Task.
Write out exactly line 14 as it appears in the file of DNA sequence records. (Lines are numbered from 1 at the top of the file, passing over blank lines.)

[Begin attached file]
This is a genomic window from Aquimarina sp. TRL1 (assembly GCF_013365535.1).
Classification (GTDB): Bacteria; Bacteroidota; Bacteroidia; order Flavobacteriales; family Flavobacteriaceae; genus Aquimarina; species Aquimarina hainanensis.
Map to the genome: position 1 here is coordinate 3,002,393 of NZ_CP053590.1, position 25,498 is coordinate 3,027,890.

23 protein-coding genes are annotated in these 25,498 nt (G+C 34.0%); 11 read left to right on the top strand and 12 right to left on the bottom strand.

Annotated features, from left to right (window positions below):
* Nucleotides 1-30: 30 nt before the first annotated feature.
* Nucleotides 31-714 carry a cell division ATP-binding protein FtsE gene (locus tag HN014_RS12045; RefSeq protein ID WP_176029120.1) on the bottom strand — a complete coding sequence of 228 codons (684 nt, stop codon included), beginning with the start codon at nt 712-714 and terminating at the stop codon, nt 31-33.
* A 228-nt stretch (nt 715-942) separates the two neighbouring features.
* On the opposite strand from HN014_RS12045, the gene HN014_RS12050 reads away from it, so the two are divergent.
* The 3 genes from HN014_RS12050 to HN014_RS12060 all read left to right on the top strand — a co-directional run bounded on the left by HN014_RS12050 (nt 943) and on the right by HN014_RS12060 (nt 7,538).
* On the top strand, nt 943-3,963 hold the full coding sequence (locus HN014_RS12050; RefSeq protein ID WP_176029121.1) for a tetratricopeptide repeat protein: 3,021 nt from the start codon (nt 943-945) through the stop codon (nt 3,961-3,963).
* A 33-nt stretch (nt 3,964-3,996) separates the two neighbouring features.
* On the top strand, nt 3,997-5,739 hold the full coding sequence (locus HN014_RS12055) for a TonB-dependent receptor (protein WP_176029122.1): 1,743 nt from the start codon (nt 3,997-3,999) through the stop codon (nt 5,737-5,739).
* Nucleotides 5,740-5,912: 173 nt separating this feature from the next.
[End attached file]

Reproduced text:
* Nucleotides 5,740-5,912: 173 nt separating this feature from the next.